which sees through all the illusions of the unique personality or the cohesive self or all those things that the 20th Century thinks it so successfully demolished. Auden was delighted to read Campbell on the hero in 1946. "HOW DO YOU KNOW THAT. anthropocentric. I believe this because I’m an Englishman. but a history that the creed talks about: Jesus being born and living in the reign of Caesar. Whereas Auden says. What Auden is saying is not. that is a question. And later on. I cannot impose it on you. I find myself asking why I should believe in a theory if the speaker seems uninterested in living by it. it is telling] that Jesus and the Buddha were the same in effect: they were both attacked by spears. “This is always true. eternally there in the psyche. "ON GOOD FRIDAY THE SPEARS WERE REAL. Christianity is not a myth. I have no status as a master -. the sophisticated intelligence believes this always ends up prostrating itself before large historical forces and deep movements in the psyche that take away the responsibility for one’s individual actions. He associated the myth with the kind of weakness that allows yourself to be battered around by those who believe very strongly what they believe and who may not believe something that is to your benefit or anyone else’s but theirs. Campbell and Auden started to intersect. because I write poems. In 1953 Campbell lectured at Smith and said [though this may be a parody. but myths are the same everywhere. “Could you please lead us as you did in the 1930’s?” and Auden.Be lying down with the kid. but in the Buddha’s case. Had he stuck to that logic.) They become attached to different historical circumstances in different places but they remain myths.” Gradually and inevitably.. There is a telling discussion reported in ARC Directions back in the sixties on the topic. There is no apology going on here.Auden refuses to yield to the collective authority.sorry to say you’re a fool. JOE?" Now that is the right question. The historicity is not the main point. say. Because there is no personal commitment in what Campbell is saying. And that’s different from asking whether it is modern. I notice in reading. sophisticated. So much for any discussion of what the millennium might mean. The parable cannot do anything of the sort. That is what is meant by an archetype. (I love that wonderful kind of self confidence -. the spears turned into flowers. Myth claims to be always true. of that initial assertion of self-love to the exclusion of mutuality and responsibility--the lounging in myth.") Now Campbell says here of the mythological form.” but "This is what I take responsibility for. you decide what you are going to do with it. “Literary Myths as Bearers of Meaning. Campbell continues. It simply says here is a story. because he knew perfectly well that the myth of the leader was always a falsehood. When a mythology disintegrates. believing. What I should believe when I am 52 years old. (They had intersected earlier. And Auden shouted from the back of the room. right out of man. . Out of the audience comes Auden’s question. Thomas Hardy or George Eliot that the sophisticated intelligence. a new one comes. I am sorry to say. What I should think in 1967 is not a question. deeply embarrassed. Now when I hear in a talk a theory of life or of myth. because I am 60 years old -. It is true. But where does it come from? Right out of the psyche.Someone in an audience asked Auden. radical etc. turned red. a specific historical moment. That was his description of that event.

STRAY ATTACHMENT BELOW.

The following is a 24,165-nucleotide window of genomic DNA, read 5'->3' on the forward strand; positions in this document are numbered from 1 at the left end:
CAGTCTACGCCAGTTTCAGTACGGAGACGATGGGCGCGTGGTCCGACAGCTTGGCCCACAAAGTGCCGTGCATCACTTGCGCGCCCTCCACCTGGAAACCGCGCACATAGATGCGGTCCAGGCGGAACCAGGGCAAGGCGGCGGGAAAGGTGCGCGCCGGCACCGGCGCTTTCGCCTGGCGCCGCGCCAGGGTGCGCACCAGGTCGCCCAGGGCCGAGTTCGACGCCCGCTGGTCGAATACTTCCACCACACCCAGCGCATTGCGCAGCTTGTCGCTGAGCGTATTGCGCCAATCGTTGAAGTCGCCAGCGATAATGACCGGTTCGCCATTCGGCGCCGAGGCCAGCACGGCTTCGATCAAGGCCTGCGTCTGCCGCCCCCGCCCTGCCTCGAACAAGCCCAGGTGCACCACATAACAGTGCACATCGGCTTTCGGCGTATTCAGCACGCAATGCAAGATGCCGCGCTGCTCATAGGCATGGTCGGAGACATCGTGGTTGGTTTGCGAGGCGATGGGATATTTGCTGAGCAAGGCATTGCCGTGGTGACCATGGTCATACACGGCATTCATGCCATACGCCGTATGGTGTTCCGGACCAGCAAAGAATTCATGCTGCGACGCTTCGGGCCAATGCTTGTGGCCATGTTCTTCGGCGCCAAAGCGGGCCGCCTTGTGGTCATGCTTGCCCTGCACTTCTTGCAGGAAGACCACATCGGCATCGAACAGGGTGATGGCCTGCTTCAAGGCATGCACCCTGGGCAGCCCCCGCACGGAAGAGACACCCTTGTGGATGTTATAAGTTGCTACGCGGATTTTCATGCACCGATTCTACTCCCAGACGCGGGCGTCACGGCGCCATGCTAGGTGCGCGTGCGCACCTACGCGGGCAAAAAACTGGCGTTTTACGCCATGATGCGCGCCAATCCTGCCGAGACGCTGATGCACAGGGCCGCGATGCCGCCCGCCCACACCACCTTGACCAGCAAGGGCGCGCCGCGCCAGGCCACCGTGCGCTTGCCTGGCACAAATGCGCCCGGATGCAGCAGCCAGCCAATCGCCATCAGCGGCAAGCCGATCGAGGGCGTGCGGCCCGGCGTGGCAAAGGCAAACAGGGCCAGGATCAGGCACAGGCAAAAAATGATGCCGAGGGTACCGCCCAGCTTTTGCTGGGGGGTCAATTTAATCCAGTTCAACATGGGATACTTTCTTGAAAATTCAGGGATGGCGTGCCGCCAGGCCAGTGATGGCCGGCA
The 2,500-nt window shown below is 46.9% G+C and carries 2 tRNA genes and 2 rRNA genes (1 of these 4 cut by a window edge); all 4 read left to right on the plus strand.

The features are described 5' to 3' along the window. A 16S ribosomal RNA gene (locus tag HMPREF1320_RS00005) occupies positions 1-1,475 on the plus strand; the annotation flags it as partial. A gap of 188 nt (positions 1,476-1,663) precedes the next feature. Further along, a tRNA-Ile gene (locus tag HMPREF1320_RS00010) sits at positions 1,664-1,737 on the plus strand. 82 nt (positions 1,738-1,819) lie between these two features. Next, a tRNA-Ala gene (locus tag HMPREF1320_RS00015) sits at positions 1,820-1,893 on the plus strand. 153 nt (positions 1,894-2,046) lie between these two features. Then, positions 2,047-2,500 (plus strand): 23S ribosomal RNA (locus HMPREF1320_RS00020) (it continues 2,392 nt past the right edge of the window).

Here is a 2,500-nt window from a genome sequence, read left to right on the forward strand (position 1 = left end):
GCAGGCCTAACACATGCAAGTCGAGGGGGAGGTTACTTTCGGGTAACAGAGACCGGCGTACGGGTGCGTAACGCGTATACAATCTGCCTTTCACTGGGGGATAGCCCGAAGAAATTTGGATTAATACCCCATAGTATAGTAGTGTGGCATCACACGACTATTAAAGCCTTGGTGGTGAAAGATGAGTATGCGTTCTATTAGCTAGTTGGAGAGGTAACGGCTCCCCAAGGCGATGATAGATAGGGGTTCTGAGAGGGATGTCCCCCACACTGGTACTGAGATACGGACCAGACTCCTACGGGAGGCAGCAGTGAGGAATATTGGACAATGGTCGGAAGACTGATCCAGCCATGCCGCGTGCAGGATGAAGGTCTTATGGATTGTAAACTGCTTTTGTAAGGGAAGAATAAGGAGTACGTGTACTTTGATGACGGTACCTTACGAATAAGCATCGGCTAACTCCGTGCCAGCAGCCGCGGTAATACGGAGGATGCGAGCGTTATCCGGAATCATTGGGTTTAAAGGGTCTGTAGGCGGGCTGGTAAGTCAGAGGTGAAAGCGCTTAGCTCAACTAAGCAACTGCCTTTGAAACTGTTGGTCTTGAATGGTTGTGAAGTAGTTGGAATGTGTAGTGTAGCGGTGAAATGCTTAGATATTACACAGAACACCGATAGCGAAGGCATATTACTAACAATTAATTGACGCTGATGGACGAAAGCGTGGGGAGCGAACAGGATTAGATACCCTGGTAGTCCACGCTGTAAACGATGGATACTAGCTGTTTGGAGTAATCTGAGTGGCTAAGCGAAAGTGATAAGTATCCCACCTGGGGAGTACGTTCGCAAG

like a carpenter. or a bunch of fishermen. not impressive. Edward Mendelson is an ARC Fellow and Professor of English and Comparative Literature at Columbia University. up to date in preference to the parable. intellectually weak. In 1972 Auden appointed him Literary Executor of his estate. which asks what you are going to do with what you have on your plate. 1999).Now. including evaluations of word processing programs. when I think about the 20th century’s ideas about myth. for example. and since Auden’s death. . something that almost anybody could believe. radical. He is also a Contributing Editor to PC Magazine and writes on the literary aspects of computing. it is obvious to me that it is a great intellectual triumph in many ways that has seen through errors and prejudices. It is sophisticated. fonts and typography. but I have no doubt at all about which one is worth living by. that clearly is naive. it is intellectually probing. His most recent book isLater Auden (Farrar. It is pretty clear which one is more sophisticated. Straus and Giroux. it is modern. Mendelson has been responsible for all editions of Auden’s works.